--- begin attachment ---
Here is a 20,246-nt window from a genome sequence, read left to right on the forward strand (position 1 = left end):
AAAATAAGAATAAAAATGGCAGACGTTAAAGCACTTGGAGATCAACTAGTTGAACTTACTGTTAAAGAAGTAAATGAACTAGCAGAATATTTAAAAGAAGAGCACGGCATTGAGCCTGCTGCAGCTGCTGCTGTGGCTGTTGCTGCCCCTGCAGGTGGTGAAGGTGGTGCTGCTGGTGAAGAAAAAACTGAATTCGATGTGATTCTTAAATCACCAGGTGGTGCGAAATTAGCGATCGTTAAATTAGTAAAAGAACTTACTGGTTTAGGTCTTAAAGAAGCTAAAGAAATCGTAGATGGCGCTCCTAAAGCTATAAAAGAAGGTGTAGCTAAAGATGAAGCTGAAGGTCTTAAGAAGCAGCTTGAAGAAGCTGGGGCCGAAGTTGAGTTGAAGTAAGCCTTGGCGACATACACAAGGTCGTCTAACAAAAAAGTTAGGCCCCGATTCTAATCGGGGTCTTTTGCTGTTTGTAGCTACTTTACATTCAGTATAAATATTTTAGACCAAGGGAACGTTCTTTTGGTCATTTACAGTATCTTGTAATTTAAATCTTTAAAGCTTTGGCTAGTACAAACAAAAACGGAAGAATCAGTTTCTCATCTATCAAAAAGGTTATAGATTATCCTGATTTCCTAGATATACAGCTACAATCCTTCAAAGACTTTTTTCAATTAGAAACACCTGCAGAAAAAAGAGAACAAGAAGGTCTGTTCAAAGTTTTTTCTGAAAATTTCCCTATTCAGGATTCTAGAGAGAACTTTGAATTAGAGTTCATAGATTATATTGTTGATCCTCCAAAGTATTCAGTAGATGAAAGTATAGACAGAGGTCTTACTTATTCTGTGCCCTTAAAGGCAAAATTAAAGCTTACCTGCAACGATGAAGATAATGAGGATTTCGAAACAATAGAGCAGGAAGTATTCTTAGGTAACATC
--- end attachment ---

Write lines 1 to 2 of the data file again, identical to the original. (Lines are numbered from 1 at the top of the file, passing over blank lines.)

Here is a 20,246-nt window from a genome sequence, read left to right on the forward strand (position 1 = left end):
AAAATAAGAATAAAAATGGCAGACGTTAAAGCACTTGGAGATCAACTAGTTGAACTTACTGTTAAAGAAGTAAATGAACTAGCAGAATATTTAAAAGAAGAGCACGGCATTGAGCCTGCTGCAGCTGCTGCTGTGGCTGTTGCTGCCCCTGCAGGTGGTGAAGGTGGTGCTGCTGGTGAAGAAAAAACTGAATTCGATGTGATTCTTAAATCACCAGGTGGTGCGAAATTAGCGATCGTTAAATTAGTAAAAGAACTTACTGGTTTAGGTCTTAAAGAAGCTAAAGAAATCGTAGATGGCGCTCCTAAAGCTATAAAAGAAGGTGTAGCTAAAGATGAAGCTGAAGGTCTTAAGAAGCAGCTTGAAGAAGCTGGGGCCGAAGTTGAGTTGAAGTAAGCCTTGGCGACATACACAAGGTCGTCTAACAAAAAAGTTAGGCCCCGATTCTAATCGGGGTCTTTTGCTGTTTGTAGCTACTTTACATTCAGTATAAATATTTTAGACCAAGGGAACGTTCTTTTGGTCATTTACAGTATCTTGTAATTTAAATCTTTAAAGCTTTGGCTAGTACAAACAAAAACGGAAGAATCAGTTTCTCATCTATCAAAAAGGTTATAGATTATCCTGATTTCCTAGATATACAGCTACAATCCTTCAAAGACTTTTTTCAATTAGAAACACCTGCAGAAAAAAGAGAACAAGAAGGTCTGTTCAAAGTTTTTTCTGAAAATTTCCCTATTCAGGATTCTAGAGAGAACTTTGAATTAGAGTTCATAGATTATATTGTTGATCCTCCAAAGTATTCAGTAGATGAAAGTATAGACAGAGGTCTTACTTATTCTGTGCCCTTAAAGGCAAAATTAAAGCTTACCTGCAACGATGAAGATAATGAGGATTTCGAAACAATAGAGCAGGAAGTATTCTTAGGTAACATC